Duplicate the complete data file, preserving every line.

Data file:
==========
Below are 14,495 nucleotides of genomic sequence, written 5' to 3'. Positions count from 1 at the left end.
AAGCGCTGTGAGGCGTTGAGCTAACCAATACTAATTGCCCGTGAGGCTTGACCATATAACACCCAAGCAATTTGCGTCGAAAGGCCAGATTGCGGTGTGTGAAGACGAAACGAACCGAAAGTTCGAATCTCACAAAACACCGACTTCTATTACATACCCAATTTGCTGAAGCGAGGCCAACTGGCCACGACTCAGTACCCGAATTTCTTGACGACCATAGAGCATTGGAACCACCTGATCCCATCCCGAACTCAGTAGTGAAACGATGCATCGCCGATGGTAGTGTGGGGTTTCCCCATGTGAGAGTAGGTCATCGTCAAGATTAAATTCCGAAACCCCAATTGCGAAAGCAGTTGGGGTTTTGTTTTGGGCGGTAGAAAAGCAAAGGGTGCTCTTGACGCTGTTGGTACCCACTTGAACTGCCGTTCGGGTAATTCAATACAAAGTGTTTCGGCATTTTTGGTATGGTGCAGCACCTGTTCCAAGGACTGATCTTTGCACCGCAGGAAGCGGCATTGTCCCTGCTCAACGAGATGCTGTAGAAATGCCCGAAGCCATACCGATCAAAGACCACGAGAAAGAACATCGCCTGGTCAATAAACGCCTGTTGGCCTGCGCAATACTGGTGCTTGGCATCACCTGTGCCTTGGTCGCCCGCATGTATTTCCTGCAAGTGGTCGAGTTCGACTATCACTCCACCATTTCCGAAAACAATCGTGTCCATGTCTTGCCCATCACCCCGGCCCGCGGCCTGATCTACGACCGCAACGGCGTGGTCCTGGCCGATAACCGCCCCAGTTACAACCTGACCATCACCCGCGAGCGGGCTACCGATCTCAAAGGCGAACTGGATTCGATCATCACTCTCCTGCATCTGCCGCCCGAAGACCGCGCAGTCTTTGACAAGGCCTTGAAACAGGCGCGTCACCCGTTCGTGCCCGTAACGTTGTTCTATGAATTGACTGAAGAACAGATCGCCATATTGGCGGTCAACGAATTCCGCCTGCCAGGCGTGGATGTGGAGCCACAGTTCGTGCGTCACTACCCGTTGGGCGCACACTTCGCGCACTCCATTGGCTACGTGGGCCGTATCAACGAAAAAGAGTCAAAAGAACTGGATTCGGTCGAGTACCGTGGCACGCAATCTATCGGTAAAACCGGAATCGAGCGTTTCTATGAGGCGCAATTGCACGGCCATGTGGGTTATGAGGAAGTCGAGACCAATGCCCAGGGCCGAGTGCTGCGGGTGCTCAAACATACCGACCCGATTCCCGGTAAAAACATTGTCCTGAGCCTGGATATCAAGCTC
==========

Below are 14,495 nucleotides of genomic sequence, written 5' to 3'. Positions count from 1 at the left end.
AAGCGCTGTGAGGCGTTGAGCTAACCAATACTAATTGCCCGTGAGGCTTGACCATATAACACCCAAGCAATTTGCGTCGAAAGGCCAGATTGCGGTGTGTGAAGACGAAACGAACCGAAAGTTCGAATCTCACAAAACACCGACTTCTATTACATACCCAATTTGCTGAAGCGAGGCCAACTGGCCACGACTCAGTACCCGAATTTCTTGACGACCATAGAGCATTGGAACCACCTGATCCCATCCCGAACTCAGTAGTGAAACGATGCATCGCCGATGGTAGTGTGGGGTTTCCCCATGTGAGAGTAGGTCATCGTCAAGATTAAATTCCGAAACCCCAATTGCGAAAGCAGTTGGGGTTTTGTTTTGGGCGGTAGAAAAGCAAAGGGTGCTCTTGACGCTGTTGGTACCCACTTGAACTGCCGTTCGGGTAATTCAATACAAAGTGTTTCGGCATTTTTGGTATGGTGCAGCACCTGTTCCAAGGACTGATCTTTGCACCGCAGGAAGCGGCATTGTCCCTGCTCAACGAGATGCTGTAGAAATGCCCGAAGCCATACCGATCAAAGACCACGAGAAAGAACATCGCCTGGTCAATAAACGCCTGTTGGCCTGCGCAATACTGGTGCTTGGCATCACCTGTGCCTTGGTCGCCCGCATGTATTTCCTGCAAGTGGTCGAGTTCGACTATCACTCCACCATTTCCGAAAACAATCGTGTCCATGTCTTGCCCATCACCCCGGCCCGCGGCCTGATCTACGACCGCAACGGCGTGGTCCTGGCCGATAACCGCCCCAGTTACAACCTGACCATCACCCGCGAGCGGGCTACCGATCTCAAAGGCGAACTGGATTCGATCATCACTCTCCTGCATCTGCCGCCCGAAGACCGCGCAGTCTTTGACAAGGCCTTGAAACAGGCGCGTCACCCGTTCGTGCCCGTAACGTTGTTCTATGAATTGACTGAAGAACAGATCGCCATATTGGCGGTCAACGAATTCCGCCTGCCAGGCGTGGATGTGGAGCCACAGTTCGTGCGTCACTACCCGTTGGGCGCACACTTCGCGCACTCCATTGGCTACGTGGGCCGTATCAACGAAAAAGAGTCAAAAGAACTGGATTCGGTCGAGTACCGTGGCACGCAATCTATCGGTAAAACCGGAATCGAGCGTTTCTATGAGGCGCAATTGCACGGCCATGTGGGTTATGAGGAAGTCGAGACCAATGCCCAGGGCCGAGTGCTGCGGGTGCTCAAACATACCGACCCGATTCCCGGTAAAAACATTGTCCTGAGCCTGGATATCAAGCTC